Car washing is part of keeping a well-maintained vehicle, but did you know that where and how you wash your car can make a huge impact on our local waterways?
Washing my car can’t be that bad can it?
Washing your car on the street can be a significant source of water pollution over time. When you wash your car on the street, the dirt, grime, and silt from your car rinses into storm drains and out into our waterways. The fine particulates from cars that get into stormwater can smother fish eggs and suffocate fish living in streams and rivers. Furthermore, the phosphorus found in many soaps can also wash into stormwater and act as a fertilizer for algae. The result is a lack of oxygen caused by algae growth (a.k.a. algae “blooms”) which degrades in-stream habitat for aquatic wildlife and make waterways unusable for human enjoyment like fishing, boating or swimming. Washing one car on the street may not seem like a big deal, but when you consider the impact of thousands of people washing cars it becomes a bit more serious.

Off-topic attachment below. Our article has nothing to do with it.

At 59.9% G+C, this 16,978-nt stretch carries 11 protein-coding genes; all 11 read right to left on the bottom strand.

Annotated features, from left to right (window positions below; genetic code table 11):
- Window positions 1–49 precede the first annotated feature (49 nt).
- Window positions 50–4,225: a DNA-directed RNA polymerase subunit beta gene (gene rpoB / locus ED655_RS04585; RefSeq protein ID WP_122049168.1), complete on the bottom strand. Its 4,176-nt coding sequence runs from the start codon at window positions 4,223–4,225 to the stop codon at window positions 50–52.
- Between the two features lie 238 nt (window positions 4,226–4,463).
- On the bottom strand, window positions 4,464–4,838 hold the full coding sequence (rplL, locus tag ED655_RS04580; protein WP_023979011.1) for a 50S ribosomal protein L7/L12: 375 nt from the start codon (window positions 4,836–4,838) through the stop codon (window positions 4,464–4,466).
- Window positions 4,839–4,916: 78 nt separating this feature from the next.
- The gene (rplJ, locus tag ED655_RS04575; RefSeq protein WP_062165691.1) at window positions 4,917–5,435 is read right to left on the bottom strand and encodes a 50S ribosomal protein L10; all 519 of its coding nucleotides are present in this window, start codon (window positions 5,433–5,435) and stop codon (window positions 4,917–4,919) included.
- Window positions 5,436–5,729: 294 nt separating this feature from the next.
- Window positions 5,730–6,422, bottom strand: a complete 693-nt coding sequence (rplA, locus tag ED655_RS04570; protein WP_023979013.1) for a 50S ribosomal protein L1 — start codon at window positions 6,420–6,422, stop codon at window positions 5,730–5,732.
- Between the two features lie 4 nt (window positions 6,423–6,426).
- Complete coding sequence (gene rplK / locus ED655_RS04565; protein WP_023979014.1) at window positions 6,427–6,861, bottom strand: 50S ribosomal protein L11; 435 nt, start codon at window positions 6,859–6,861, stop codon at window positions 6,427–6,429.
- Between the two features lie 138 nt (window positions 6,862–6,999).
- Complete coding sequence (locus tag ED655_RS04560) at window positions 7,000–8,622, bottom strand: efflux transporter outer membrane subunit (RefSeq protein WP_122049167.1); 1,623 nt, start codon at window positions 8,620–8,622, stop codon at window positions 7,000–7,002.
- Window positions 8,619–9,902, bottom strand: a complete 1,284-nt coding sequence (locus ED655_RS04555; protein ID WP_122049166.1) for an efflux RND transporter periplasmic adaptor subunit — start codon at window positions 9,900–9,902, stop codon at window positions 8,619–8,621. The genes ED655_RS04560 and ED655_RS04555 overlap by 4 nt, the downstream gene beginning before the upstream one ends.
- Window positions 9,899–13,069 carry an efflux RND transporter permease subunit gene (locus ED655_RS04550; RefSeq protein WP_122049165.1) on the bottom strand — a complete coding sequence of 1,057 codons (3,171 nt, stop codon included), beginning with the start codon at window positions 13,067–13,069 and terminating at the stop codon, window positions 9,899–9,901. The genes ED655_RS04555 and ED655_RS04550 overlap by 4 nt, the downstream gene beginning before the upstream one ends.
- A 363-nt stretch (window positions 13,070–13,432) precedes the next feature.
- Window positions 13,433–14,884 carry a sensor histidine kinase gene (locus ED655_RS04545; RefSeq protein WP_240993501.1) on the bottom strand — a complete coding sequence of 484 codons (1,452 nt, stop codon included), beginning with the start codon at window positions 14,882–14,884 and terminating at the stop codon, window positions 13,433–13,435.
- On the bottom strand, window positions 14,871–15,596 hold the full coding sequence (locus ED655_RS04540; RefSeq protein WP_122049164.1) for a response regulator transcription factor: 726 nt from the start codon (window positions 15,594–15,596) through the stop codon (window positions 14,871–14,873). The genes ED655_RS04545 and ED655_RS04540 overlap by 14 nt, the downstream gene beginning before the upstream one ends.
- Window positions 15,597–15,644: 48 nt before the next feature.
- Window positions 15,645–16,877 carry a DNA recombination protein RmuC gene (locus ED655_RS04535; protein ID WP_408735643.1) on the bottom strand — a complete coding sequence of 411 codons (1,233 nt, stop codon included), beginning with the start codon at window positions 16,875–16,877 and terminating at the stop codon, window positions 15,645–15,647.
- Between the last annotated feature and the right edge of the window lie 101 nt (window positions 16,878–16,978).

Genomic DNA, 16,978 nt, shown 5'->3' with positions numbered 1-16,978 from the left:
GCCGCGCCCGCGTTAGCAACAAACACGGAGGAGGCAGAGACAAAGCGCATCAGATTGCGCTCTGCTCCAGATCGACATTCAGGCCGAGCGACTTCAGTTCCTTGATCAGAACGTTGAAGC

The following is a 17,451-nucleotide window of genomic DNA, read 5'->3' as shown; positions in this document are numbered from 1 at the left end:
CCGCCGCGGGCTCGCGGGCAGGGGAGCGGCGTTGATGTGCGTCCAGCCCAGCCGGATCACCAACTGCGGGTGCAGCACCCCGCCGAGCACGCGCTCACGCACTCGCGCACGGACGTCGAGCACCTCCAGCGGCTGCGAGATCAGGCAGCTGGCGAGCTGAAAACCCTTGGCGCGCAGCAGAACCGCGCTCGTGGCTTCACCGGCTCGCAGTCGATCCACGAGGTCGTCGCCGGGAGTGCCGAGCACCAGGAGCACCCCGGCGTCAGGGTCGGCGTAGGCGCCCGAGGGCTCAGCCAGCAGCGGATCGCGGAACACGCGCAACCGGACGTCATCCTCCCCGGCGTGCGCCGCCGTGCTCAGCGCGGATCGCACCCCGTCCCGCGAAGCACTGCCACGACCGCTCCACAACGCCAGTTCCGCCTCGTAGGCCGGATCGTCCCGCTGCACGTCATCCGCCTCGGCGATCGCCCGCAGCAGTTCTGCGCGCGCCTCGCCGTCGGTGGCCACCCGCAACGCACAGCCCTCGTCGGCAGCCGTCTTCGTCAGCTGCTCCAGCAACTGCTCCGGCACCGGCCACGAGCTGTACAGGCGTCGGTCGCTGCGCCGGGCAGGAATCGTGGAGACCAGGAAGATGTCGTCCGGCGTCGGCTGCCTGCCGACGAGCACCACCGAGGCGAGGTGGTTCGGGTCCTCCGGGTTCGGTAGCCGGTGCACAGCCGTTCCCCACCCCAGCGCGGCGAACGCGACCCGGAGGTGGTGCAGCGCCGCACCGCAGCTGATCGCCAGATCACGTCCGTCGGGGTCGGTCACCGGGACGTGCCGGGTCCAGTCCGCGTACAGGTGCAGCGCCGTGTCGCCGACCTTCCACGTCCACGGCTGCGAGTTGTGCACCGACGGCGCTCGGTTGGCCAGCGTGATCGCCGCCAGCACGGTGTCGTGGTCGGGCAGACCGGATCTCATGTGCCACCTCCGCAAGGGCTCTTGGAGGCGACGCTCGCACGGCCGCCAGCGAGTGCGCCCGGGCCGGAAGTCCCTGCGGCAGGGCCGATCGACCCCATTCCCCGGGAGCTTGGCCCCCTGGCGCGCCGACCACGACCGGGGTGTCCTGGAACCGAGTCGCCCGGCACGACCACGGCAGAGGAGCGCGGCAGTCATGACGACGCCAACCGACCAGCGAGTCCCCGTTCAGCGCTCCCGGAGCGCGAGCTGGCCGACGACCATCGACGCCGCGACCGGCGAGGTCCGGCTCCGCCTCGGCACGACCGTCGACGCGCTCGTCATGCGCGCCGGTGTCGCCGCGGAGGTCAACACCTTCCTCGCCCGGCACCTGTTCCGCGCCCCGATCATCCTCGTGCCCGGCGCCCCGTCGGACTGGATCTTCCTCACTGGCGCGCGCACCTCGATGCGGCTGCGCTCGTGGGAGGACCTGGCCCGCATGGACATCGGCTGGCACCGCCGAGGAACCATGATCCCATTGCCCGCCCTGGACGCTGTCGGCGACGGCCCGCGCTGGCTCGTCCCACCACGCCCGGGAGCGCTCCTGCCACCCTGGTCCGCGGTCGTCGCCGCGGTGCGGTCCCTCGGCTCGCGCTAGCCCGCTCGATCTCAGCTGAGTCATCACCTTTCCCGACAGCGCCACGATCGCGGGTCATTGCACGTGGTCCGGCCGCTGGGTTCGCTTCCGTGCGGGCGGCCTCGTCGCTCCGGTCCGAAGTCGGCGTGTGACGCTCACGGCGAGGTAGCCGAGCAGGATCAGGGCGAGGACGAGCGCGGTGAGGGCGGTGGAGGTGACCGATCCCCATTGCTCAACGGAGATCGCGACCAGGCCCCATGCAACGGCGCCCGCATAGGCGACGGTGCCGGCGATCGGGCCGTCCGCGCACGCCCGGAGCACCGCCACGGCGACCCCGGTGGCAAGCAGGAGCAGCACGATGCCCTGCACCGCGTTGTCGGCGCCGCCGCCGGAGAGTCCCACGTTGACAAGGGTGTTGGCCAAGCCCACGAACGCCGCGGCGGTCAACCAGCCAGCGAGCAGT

How you can help
One of the best ways to help is to make sure your car wash water doesn’t flow directly into a storm drain. There are a few ways to do this:
- The first is by using a commercial car wash, either a self-serve wash or a mechanical wash. These car washes have drains connected to the sanitary sewer, which treats water prior to release into the ecosystem.
- If you’d like to wash your car at home, then try parking your car on a patch of grass, gravel, or another surface that allows water to seep into the ground rather than flowing straight into a storm drain. By seeping into the ground, the phosphorus and dirt from the wash water is filtered out by the soil and roots of plants before the water reaches a waterway.
Charity car washes can support a cause and a healthy environment. The City of Lynnwood Public Works Department has a charity car wash drain kit that can be checked out for free. The charity car wash kit keeps all runoff water out of our waterways by rerouting it away from the storm drain and into the sanitary sewer where it will be treated. To reserve the kit for your next school, club, church, or other community group event, contact Jared Bond at (425) 670-5207 or firstname.lastname@example.org
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